Skip to main content

By Maggie Hynek

The discussion of access to care within North Carolina and the nation as a whole would be incomplete without acknowledging the crucial role of health insurance. Health insurance dictates if patients can afford treatment for severe conditions such as cancer or if a parent can afford a primary care provider for their child. In a country without universal healthcare, the policies and caveats pertaining to insurance are complicated and extensive. Jonathan Oberlander even describes United States health insurance as a ‘nonsystem’ made up of “…patchwork insurance arrangements,” (Oberlander). Therefore, I will be primarily focusing on the personal impact insurance has on quality of care and access to care rather than the policies themselves.

To properly understand the impact insurance has on healthcare, we must understand the basic structure of the United States insurance network, as well as how it has developed over the years. The insurance system is composed of both public insurance and private insurance options. Private insurance is offered through private companies and while it tends to be more expensive, these programs provide more benefits than public insurance programs. Many people can access private insurance through their employer (Chan). Since the mechanisms of private insurance vary between companies and is not financially accessible for many North Carolinians, I will be focusing more on public insurance programs.

Public insurance is composed of the Medicare and Medicaid programs. Both are federal programs that provide coverage to various demographics and were signed into law in 1965 by then President Lyndon B. Johnson. Medicare provides coverage to citizens over the age of 65 or those with severe disabilities. Conversely, Medicaid is both a federal and state funded program that offers health insurance to low-income citizens (Medicare Interactive). Since 1965, many changes have been made concerning coverage and eligibility to allow more people access to affordable health insurance. The most recent change was in 2010, with the introduction of the Affordable Care Act. The ACA, dubbed ‘ObamaCare,’ aimed to expand coverage by making insurance more affordable and broadening the guidelines of Medicaid (Medicare Interactive).

While there are multiple options for health insurance in North Carolina, this does not mean all citizens have access to healthcare. According to the U.S. Census Bureau, 11.3 percent of North Carolina’s population was uninsured in 2020, an increase of nearly 70,000 people since 2018. The increase in uninsured rates is partially due to pandemic job loss and North Carolina’s failure to expand Medicaid under the ACA (Rockefeller Harris). High uninsured rates are also a result of the patchwork system described by Oberlander. The disconnect between public and private insurance creates an eligibility gap in North Carolina; a gray area that occurs when low-income families or individuals not eligible for Medicaid cannot afford private insurance. According to the Kaiser Family Foundation, there are 2.2 million people in the coverage gap across the 11 states that have not expanded Medicaid (Norris).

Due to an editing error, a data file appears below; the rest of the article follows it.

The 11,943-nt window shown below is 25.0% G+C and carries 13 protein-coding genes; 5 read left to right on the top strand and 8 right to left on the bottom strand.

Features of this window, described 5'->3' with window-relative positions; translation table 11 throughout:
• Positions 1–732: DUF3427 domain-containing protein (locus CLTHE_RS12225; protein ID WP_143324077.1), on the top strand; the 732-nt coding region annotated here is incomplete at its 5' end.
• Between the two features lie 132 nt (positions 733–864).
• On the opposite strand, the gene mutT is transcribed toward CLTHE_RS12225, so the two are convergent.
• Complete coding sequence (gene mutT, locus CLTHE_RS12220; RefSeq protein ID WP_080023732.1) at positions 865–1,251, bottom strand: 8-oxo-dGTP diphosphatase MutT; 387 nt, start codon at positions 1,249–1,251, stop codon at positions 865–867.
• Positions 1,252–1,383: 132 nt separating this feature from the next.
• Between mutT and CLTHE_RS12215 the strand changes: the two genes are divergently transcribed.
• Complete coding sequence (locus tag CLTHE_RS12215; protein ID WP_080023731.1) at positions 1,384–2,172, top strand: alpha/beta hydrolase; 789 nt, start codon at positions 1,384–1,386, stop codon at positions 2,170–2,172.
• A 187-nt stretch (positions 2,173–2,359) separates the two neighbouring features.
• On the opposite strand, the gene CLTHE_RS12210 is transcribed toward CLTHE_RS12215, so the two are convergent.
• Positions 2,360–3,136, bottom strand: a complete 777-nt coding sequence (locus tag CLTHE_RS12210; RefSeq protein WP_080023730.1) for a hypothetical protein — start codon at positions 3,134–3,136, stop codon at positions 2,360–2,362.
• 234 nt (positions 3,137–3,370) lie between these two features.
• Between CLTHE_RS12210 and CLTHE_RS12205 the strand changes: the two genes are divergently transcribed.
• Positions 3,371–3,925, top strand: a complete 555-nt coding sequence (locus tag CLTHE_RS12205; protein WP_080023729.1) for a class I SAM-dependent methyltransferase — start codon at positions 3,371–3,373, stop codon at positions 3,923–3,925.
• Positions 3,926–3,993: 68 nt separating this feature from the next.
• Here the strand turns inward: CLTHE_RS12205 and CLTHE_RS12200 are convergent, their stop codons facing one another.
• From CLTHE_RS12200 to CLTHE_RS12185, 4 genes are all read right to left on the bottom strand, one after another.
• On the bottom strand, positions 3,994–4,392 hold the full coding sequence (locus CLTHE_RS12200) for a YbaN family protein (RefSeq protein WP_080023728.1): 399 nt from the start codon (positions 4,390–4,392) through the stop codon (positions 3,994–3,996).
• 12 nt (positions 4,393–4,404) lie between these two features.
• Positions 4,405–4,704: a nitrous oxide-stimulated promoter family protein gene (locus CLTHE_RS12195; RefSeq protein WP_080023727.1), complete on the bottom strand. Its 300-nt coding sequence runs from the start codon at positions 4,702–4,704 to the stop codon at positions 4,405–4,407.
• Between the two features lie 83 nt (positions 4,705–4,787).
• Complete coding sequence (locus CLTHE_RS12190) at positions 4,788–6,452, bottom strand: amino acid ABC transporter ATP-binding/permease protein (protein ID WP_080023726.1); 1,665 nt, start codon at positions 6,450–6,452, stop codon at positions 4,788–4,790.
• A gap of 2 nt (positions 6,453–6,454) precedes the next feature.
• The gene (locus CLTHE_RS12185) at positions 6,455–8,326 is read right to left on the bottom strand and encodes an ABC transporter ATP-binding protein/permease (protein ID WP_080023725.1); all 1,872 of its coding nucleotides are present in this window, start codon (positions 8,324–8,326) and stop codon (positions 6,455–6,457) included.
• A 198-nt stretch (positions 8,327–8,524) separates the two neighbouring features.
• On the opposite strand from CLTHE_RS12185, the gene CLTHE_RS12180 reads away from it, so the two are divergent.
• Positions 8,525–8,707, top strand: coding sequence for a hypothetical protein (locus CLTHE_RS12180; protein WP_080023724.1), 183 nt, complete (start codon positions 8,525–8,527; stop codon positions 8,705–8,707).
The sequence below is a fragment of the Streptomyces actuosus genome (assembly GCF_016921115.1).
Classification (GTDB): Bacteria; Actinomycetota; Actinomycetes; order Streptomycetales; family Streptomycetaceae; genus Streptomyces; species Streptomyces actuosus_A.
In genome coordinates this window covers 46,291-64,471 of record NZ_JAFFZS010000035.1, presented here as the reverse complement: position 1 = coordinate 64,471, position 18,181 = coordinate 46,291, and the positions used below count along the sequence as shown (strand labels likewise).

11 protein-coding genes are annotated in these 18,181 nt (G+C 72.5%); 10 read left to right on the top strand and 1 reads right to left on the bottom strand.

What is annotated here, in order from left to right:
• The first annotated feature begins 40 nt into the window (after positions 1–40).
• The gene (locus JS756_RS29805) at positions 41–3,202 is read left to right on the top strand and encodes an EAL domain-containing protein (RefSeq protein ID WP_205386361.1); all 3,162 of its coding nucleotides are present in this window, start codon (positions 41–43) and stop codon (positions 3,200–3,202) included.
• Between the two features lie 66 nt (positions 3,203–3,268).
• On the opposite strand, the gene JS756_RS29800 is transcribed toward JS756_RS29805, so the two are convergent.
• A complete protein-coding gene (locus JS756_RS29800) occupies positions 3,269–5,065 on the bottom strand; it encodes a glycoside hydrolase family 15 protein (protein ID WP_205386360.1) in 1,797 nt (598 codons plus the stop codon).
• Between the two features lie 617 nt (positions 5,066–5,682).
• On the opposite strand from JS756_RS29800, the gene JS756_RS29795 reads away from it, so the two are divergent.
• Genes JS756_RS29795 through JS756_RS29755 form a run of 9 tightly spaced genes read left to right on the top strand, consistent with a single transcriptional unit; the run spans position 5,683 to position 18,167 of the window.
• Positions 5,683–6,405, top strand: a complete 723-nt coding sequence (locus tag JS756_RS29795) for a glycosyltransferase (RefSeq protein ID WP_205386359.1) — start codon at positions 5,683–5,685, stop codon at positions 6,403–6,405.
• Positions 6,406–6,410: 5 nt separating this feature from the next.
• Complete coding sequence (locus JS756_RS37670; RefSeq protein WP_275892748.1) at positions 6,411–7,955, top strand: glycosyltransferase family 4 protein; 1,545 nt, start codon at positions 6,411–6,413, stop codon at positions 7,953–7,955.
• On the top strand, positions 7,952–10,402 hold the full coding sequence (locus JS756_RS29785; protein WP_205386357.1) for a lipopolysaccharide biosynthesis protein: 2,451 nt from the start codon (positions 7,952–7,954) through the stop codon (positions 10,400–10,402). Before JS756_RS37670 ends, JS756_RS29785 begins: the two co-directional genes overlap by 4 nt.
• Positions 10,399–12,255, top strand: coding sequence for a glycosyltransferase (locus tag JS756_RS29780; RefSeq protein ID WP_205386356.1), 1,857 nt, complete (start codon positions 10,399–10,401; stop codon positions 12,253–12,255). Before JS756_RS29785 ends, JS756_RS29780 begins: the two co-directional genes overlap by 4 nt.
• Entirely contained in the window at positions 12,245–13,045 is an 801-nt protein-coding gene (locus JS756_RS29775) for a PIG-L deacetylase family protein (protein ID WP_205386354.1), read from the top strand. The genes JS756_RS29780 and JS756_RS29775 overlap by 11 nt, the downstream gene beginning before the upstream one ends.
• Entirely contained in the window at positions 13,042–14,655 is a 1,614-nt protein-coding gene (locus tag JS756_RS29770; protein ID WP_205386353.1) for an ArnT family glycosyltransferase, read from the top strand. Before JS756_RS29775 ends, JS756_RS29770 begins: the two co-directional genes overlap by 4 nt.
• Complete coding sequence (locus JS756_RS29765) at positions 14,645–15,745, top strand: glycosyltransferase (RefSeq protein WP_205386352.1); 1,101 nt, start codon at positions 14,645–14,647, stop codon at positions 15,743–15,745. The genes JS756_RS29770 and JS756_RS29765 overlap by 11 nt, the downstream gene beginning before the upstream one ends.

The importance of insurance in access to care cannot be understated. For patients with severe conditions, insurance may be the sole reason they can afford the care they need. Shannon McGowan, a long-term healthcare worker in Graham, North Carolina has seen such instances firsthand. “I’ve had patients just not do tests because they simply can’t afford to do so. They’re not getting medications because they simply can’t afford it…” (McGowan). This phenomenon is represented in statistics as well. People with health insurance have overall better health outcomes because they are more likely to utilize healthcare services, such as screening and preventative care (Institute of Medicine). Furthermore, uninsured persons receive a lower quality of care in general when compared to insured patients (Spencer et al). It is worth noting that North Carolina ranks 33rd in overall health and is experiencing “…stagnant or worsening population mortality rates and substantial health disparities,” as well as increased medical costs (McLellan). More North Carolinians are falling into unemployment and care is more expensive, yet no changes to healthcare policy has been made. Uninsured populations are being placed at risk now more than ever.

Christine Tabb, a Talent Management Coordinator at CommWell Health of Newton Grove, has worked within the healthcare system as a CNA. Prior to these jobs, she lived in Germany. In her interview with Joanna Ramirez for the Stories to Save Lives project, Tabb notes the differences between American health insurance and the universal health insurance in Germany.

When discussing health insurance policies in North Carolina, Tabb notes, “It’s all individually based, what people can afford, what they have. For me, I don’t understand why people fight universal healthcare… Shouldn’t matter how much income anybody has. Everybody should be able to have access to healthcare,” (Tabb).